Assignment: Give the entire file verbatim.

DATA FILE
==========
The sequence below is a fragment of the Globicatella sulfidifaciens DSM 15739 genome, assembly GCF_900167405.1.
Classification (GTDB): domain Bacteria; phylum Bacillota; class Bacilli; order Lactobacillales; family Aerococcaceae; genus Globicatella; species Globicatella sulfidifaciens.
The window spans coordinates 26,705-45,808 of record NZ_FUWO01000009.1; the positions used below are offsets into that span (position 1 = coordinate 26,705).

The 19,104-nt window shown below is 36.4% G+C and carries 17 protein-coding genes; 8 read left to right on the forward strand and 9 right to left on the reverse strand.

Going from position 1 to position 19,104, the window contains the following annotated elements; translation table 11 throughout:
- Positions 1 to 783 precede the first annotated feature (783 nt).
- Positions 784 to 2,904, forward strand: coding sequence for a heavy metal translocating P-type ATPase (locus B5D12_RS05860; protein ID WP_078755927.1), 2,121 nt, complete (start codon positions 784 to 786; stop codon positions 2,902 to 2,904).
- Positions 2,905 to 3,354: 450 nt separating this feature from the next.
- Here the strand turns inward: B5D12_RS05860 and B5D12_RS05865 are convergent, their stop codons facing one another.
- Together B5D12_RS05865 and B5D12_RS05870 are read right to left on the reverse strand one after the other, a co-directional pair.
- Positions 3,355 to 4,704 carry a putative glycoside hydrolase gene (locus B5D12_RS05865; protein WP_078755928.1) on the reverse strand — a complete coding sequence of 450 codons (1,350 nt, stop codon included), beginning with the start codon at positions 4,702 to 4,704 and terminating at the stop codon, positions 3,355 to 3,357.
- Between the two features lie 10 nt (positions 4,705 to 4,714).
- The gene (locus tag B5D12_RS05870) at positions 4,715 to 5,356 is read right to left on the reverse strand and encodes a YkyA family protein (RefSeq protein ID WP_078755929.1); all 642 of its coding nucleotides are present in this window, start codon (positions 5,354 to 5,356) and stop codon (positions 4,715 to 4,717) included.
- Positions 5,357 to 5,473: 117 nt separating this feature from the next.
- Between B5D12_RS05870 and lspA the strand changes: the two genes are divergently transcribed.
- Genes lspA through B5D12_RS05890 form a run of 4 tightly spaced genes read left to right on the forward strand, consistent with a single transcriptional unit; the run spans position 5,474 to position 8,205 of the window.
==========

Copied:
The sequence below is a fragment of the Globicatella sulfidifaciens DSM 15739 genome, assembly GCF_900167405.1.
Classification (GTDB): domain Bacteria; phylum Bacillota; class Bacilli; order Lactobacillales; family Aerococcaceae; genus Globicatella; species Globicatella sulfidifaciens.
The window spans coordinates 26,705-45,808 of record NZ_FUWO01000009.1; the positions used below are offsets into that span (position 1 = coordinate 26,705).

The 19,104-nt window shown below is 36.4% G+C and carries 17 protein-coding genes; 8 read left to right on the forward strand and 9 right to left on the reverse strand.

Going from position 1 to position 19,104, the window contains the following annotated elements; translation table 11 throughout:
- Positions 1 to 783 precede the first annotated feature (783 nt).
- Positions 784 to 2,904, forward strand: coding sequence for a heavy metal translocating P-type ATPase (locus B5D12_RS05860; protein ID WP_078755927.1), 2,121 nt, complete (start codon positions 784 to 786; stop codon positions 2,902 to 2,904).
- Positions 2,905 to 3,354: 450 nt separating this feature from the next.
- Here the strand turns inward: B5D12_RS05860 and B5D12_RS05865 are convergent, their stop codons facing one another.
- Together B5D12_RS05865 and B5D12_RS05870 are read right to left on the reverse strand one after the other, a co-directional pair.
- Positions 3,355 to 4,704 carry a putative glycoside hydrolase gene (locus B5D12_RS05865; protein WP_078755928.1) on the reverse strand — a complete coding sequence of 450 codons (1,350 nt, stop codon included), beginning with the start codon at positions 4,702 to 4,704 and terminating at the stop codon, positions 3,355 to 3,357.
- Between the two features lie 10 nt (positions 4,705 to 4,714).
- The gene (locus tag B5D12_RS05870) at positions 4,715 to 5,356 is read right to left on the reverse strand and encodes a YkyA family protein (RefSeq protein ID WP_078755929.1); all 642 of its coding nucleotides are present in this window, start codon (positions 5,354 to 5,356) and stop codon (positions 4,715 to 4,717) included.
- Positions 5,357 to 5,473: 117 nt separating this feature from the next.
- Between B5D12_RS05870 and lspA the strand changes: the two genes are divergently transcribed.
- Genes lspA through B5D12_RS05890 form a run of 4 tightly spaced genes read left to right on the forward strand, consistent with a single transcriptional unit; the run spans position 5,474 to position 8,205 of the window.